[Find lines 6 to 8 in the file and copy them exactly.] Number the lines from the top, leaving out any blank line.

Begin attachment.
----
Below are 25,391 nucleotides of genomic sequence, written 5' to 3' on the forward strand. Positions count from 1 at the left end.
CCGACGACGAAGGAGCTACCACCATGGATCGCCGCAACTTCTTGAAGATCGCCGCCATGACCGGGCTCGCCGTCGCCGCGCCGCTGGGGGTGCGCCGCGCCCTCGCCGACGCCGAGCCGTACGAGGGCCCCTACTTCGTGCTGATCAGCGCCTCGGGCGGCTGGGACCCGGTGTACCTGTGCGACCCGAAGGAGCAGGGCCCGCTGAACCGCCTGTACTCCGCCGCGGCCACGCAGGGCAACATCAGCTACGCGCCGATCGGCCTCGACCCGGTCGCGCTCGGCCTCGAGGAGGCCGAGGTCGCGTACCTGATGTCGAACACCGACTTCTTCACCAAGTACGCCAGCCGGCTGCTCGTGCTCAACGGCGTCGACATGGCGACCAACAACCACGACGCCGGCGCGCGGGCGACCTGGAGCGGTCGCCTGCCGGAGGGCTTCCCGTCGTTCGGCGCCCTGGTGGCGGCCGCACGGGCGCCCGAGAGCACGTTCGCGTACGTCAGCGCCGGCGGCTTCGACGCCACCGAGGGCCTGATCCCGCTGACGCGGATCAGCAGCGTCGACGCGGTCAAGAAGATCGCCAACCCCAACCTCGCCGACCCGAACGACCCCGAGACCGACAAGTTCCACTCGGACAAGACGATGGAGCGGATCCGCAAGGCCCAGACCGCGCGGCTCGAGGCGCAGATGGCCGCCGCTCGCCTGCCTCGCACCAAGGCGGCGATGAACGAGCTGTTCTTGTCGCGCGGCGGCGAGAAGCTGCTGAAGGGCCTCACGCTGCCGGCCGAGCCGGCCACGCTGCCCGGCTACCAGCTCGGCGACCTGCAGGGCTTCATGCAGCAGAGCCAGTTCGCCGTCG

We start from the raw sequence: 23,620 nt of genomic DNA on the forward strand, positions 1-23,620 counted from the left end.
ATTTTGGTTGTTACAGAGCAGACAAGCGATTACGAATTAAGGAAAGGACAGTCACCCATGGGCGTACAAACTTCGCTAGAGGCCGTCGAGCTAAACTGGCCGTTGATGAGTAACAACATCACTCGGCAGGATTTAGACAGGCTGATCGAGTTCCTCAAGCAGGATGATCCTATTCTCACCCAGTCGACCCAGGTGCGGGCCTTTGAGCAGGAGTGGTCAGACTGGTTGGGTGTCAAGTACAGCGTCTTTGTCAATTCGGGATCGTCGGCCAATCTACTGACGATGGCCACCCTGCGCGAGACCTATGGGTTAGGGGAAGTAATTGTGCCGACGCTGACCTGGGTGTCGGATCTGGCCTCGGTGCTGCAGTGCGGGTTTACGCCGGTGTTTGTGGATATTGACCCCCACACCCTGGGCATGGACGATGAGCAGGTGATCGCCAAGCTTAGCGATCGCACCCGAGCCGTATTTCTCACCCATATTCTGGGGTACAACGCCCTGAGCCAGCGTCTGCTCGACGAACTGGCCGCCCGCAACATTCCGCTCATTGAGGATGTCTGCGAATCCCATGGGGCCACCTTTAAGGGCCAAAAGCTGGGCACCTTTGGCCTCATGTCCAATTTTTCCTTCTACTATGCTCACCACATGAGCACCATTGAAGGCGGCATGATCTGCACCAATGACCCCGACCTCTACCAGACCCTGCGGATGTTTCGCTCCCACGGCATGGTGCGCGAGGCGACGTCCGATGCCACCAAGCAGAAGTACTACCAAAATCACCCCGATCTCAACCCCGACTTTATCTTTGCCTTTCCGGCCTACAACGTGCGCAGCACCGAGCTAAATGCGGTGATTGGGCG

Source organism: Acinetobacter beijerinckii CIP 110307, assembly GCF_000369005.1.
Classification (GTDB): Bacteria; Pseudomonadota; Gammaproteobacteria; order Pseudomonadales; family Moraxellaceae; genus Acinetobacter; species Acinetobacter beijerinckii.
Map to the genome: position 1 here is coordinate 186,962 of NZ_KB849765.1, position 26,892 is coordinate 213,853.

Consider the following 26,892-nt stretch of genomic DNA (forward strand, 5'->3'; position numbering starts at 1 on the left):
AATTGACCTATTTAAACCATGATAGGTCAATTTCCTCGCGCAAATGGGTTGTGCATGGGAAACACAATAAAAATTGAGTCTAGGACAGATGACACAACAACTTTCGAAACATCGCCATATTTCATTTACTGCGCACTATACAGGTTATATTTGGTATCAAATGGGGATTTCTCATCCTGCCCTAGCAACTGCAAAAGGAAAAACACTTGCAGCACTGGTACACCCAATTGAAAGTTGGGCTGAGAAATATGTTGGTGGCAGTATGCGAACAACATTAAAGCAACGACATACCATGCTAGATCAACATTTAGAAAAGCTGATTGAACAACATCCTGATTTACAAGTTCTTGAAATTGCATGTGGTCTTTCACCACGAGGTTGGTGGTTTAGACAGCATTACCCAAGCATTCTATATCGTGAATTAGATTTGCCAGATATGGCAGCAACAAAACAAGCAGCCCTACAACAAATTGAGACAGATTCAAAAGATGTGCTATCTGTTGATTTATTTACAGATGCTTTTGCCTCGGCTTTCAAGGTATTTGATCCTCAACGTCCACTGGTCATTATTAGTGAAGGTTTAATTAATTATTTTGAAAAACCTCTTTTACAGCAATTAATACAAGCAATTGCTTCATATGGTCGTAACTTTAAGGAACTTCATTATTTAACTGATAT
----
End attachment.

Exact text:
Classification (GTDB): Bacteria; Pseudomonadota; Gammaproteobacteria; order Pseudomonadales; family Moraxellaceae; genus Acinetobacter; species Acinetobacter beijerinckii.
Map to the genome: position 1 here is coordinate 186,962 of NZ_KB849765.1, position 26,892 is coordinate 213,853.

Consider the following 26,892-nt stretch of genomic DNA (forward strand, 5'->3'; position numbering starts at 1 on the left):